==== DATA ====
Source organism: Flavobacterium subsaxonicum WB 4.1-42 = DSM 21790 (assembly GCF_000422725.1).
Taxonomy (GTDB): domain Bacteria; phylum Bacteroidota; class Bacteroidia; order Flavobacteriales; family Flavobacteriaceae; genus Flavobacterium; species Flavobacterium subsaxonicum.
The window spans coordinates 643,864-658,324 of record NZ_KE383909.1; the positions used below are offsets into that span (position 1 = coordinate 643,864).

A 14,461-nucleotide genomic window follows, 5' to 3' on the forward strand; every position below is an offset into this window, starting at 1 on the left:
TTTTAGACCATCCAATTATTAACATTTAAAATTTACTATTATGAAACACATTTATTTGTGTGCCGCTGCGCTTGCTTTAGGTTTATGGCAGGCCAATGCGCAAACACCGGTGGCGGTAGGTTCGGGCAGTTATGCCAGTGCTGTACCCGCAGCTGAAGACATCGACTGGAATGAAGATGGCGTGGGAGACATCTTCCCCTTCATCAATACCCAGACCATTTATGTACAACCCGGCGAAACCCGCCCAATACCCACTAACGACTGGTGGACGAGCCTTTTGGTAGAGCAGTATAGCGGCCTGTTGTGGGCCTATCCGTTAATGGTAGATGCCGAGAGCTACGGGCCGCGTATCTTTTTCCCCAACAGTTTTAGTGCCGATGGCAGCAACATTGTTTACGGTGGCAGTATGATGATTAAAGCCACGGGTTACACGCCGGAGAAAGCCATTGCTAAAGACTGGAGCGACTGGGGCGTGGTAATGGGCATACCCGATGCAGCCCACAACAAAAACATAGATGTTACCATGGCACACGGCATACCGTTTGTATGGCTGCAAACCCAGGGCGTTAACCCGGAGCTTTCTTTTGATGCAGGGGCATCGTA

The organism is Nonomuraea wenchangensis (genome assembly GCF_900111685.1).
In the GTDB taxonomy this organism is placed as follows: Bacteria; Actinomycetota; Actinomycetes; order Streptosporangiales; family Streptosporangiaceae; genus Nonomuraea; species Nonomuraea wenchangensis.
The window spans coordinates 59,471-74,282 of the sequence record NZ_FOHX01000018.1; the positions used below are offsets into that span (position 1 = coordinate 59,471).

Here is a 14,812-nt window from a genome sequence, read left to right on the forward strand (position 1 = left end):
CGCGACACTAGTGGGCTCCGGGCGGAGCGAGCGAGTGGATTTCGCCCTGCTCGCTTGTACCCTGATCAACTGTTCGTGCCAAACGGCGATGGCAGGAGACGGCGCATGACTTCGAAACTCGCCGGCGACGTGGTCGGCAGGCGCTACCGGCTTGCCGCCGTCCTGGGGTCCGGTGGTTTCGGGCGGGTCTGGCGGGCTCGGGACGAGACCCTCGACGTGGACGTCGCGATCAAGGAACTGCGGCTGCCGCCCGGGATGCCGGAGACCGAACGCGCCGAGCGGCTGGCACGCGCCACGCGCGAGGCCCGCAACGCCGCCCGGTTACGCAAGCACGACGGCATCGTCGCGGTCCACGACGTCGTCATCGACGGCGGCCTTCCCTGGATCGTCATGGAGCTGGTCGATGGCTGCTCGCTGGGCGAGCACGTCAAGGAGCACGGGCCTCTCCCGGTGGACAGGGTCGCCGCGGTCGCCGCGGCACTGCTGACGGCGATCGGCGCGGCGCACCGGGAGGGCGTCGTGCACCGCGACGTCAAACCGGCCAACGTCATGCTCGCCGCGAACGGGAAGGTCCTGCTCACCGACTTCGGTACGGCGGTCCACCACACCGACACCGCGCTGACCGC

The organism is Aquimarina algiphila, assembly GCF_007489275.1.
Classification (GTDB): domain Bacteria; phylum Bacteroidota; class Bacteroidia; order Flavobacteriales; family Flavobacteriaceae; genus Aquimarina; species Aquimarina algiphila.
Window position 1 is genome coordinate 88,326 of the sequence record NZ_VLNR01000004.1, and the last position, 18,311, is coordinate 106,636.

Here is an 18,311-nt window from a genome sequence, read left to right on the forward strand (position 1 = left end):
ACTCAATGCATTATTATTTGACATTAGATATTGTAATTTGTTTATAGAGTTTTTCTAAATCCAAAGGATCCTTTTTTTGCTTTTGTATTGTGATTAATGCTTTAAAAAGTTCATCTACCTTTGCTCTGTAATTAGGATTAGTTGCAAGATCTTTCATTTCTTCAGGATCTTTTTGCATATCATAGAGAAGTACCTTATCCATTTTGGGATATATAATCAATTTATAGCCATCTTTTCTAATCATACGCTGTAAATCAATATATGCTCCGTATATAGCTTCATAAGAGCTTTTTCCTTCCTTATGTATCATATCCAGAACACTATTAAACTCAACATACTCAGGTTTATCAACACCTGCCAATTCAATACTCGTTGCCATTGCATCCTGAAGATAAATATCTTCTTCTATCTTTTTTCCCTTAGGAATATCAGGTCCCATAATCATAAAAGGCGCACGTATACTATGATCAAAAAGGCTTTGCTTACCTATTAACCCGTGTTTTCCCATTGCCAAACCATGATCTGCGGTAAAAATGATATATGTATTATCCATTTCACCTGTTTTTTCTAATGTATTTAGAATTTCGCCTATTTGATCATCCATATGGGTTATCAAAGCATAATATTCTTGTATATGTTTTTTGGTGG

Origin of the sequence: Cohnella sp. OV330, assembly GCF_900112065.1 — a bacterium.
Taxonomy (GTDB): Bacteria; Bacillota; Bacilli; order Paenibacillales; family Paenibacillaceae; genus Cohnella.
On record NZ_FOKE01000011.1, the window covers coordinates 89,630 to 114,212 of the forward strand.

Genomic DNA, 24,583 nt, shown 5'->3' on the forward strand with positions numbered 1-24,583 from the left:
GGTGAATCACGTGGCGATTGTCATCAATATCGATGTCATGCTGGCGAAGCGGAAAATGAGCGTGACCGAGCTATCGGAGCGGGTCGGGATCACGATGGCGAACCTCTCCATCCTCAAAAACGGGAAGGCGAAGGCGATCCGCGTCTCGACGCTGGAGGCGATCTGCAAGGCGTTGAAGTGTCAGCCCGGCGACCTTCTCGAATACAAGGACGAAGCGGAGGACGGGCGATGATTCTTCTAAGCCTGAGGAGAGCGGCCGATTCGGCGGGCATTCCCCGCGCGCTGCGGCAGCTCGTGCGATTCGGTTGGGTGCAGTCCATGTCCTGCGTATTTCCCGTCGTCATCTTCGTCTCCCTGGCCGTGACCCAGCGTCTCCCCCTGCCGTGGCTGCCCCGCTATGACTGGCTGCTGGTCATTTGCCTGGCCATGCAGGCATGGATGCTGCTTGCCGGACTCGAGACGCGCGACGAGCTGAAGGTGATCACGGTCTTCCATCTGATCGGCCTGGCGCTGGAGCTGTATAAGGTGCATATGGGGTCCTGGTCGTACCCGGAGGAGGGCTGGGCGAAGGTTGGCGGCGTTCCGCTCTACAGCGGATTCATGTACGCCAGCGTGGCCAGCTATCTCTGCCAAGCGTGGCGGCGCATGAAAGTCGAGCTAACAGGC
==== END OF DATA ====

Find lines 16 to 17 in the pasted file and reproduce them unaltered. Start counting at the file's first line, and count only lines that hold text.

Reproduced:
Origin of the sequence: Cohnella sp. OV330, assembly GCF_900112065.1 — a bacterium.
Taxonomy (GTDB): Bacteria; Bacillota; Bacilli; order Paenibacillales; family Paenibacillaceae; genus Cohnella.